St. Sukie de la Croix didn’t set out to be one of the prolific custodians of gay bar history in Chicago. “I was listening to these two old guys in a bar, and they were wearing this old leather and they were arguing about the exact address of some old bar that wasn’t there anymore,” he remembers. “I went to my publisher and said, ‘Can I do a column?’” That was 1997. For six years, the British-born de la Croix published weekly 1,000-word columns documenting the Windy City’s gay nightlife scene for local paper. A book, “Chicago Whispers: A History of LGBT Chicago Before Stonewall,” followed in 2012.
Turning barflies’ memories of the city’s shuttered gay and lesbian bars into publishable reports posed challenges, and de la Croix often found himself trying to reconcile conflicting contributions. And when the self-deputized historian found himself too close to a source, things could get complicated. “I had to be careful with some of the things I actually put in the paper,” recalls de la Croix. “I had some great stories I couldn’t print. When you get picked up by a very famous mob leader in Chicago, and you give him a blowjob in the back of his car… I mean, it hurt me not to put the story in the paper.”
The mob may have relinquished Chicago’s gay and lesbian bars from the vise-like grip it established on those businesses (and their New York City counterparts, too) during Prohibition. But archiving the history of the LGBTQ+ community’s beloved third places across the country hasn’t gotten any easier since de la Croix began his work some 30 years ago. Patrons’ recollections have gotten foggier; photos and fliers have faded; funds for preservation work are perennially tight. That was all true before the coronavirus pandemic put an unheard-of strain on the country’s hospitality industry, and believe it or not, that didn’t make collecting and preserving these vital American drinking histories any easier for the career scholars, authors, filmmakers, and hobbyists across the country trying to do so. “It’s been a strange time to try to do this research,” says Lucas Hilderbrand, a professor of film and media studies at the University of California-Irvine who is working on a book about gay bar history.
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For Pride Month, VinePair interviewed eight gay and lesbian bar archivers around the country about the challenges and urgency they’re currently facing in documenting America’s gay and lesbian bars while they still can. Their work spans media, discipline, and geography, but each shares the common goal of collecting the memories and materials that animated American LGBTQ+ nightlife in its heyday. As one put it, these bygone bars are “phantoms of the past.” Here’s a look at the effort to immortalize them — and the challenges archivists face along the way.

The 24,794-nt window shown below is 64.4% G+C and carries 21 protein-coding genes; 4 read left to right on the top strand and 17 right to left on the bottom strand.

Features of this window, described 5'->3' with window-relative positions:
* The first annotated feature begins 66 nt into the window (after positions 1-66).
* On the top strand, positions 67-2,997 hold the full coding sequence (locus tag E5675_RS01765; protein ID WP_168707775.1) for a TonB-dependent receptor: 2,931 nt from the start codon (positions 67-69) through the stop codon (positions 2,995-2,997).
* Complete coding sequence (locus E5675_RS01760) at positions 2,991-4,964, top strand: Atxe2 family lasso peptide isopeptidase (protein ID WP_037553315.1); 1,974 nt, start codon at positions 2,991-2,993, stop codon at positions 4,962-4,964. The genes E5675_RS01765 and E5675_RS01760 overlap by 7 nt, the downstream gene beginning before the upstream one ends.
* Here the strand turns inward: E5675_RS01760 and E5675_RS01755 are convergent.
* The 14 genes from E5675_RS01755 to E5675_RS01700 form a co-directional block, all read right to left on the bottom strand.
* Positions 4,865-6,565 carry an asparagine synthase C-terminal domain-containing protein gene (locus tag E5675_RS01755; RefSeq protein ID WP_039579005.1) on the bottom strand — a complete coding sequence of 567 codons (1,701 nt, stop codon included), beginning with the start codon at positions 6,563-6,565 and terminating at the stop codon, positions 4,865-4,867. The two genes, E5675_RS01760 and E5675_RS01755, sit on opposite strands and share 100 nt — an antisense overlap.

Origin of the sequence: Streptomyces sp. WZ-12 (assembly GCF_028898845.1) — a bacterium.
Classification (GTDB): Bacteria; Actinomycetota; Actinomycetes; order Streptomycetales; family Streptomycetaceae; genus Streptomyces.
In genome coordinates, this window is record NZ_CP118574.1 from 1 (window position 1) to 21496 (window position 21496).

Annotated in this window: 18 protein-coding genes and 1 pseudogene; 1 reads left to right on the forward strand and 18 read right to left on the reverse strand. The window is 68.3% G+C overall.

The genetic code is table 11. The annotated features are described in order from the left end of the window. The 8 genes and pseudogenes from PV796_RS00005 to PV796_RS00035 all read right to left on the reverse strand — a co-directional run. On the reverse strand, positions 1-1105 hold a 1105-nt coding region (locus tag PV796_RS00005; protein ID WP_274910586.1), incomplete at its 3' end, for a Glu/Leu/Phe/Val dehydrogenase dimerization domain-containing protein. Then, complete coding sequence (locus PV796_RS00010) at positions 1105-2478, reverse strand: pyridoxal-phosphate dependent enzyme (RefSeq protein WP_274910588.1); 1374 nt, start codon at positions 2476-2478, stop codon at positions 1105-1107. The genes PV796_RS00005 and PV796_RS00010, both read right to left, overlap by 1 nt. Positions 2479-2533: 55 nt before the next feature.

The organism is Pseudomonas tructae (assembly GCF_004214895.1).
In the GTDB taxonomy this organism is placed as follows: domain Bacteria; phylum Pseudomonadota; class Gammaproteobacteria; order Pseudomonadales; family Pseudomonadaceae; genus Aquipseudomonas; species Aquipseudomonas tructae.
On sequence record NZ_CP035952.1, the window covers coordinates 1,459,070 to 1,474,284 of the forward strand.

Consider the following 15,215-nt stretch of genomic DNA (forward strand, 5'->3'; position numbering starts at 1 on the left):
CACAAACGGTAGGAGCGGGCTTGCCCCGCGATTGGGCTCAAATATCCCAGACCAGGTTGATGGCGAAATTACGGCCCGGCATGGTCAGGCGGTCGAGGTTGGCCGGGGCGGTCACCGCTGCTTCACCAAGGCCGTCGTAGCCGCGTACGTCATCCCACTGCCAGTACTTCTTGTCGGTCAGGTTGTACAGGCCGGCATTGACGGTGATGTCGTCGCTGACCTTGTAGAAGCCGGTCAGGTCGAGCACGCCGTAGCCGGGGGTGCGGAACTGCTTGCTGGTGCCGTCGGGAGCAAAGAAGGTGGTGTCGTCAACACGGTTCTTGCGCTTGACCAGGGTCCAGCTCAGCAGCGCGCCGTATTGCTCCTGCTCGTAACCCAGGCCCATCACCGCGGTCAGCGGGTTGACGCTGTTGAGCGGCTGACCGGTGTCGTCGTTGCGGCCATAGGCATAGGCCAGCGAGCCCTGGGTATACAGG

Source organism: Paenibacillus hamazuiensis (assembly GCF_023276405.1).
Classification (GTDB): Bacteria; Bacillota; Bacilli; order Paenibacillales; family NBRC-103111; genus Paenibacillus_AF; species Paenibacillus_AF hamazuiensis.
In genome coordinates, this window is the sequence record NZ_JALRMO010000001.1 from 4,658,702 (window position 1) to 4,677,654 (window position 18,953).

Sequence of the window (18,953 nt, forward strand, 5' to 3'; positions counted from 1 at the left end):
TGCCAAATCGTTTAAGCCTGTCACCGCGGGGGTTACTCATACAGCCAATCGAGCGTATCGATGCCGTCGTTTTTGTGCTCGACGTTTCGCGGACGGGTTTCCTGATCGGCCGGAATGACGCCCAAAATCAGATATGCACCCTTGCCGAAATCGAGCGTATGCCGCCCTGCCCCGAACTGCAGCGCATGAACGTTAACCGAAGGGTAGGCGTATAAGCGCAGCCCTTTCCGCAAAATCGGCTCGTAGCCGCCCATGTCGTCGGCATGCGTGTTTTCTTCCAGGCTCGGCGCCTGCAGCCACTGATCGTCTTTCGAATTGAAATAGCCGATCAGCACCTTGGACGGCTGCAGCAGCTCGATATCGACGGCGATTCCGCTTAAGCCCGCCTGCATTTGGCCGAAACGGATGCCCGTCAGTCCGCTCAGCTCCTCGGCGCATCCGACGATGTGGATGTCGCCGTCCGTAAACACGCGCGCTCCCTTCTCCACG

“It’s like those books have been burned”
The first thing you must understand about the effort is that it’s urgent. “I don’t know if there’s going to be, 30 years from now, a category that we call gay bar or the lesbian bar,” muses Frank Perez, author and co-founder and president of the LGBT+ Archives Project of Louisiana. If the past 30 years are any indication, he has reason to worry. After a brief uptick in the late ‘70s and early ‘80s, the total number of gay and lesbian bars in the United States crested around 2,000 locations, according to research published by Oberlin associate professor of sociology Greggor Mattson based on listings in the Damron Guides, a prominent LGBTQ+ nightlife guidebook series published annually throughout the back half of the 20th century. This data is incomplete, as Mattson himself notes, but it paints a picture directionally, and that direction is unmistakably downward. The sociologist’s figures indicate the country has lost 45 percent of gay and lesbian watering holes since 1977 — and those were only the locations well established enough to be indexed in the first place.
”There has indeed been a decline, the decline has been accelerating,” Mattson, who operates the Twitter handle @WhoNeedsGayBars, tells VinePair. According to his audit, the total number of listings tumbled over 14 percent between 2017 and 2019 alone. The causes for each closure vary, but there are common themes. “They’re competing with the internet, they’re competing with gentrification, they’re competing with assimilation, they’re competing with [the fallout from] Covid,” says Erica Rose, a filmmaker and co-founder of the Lesbian Bar Project, a documentary film effort. When the pandemic hit, Rose and Elina Street put together a short video to draw attention and raise funds for America’s few remaining lesbian bars. (The exact number of lesbian bars still standing is also a source of debate, but it’s low. LBP now says there are 21 still operating throughout the U.S. By contrast, Mattson found 162 listed in 1977.)
The pandemic has only exacerbated these factors, putting brutal financial pressure on already beleaguered gay and lesbian bars across the country. Even the most famous watering holes are not exempt: In May 2021, The New York Times reported that the iconic Stonewall Inn itself was struggling with mounting bills after a year-plus of pandemic. “If Stonewall, the most iconic L.G.B.T.Q. bar in the world, is facing an uncertain future, then think about everybody else,” its co-owner said.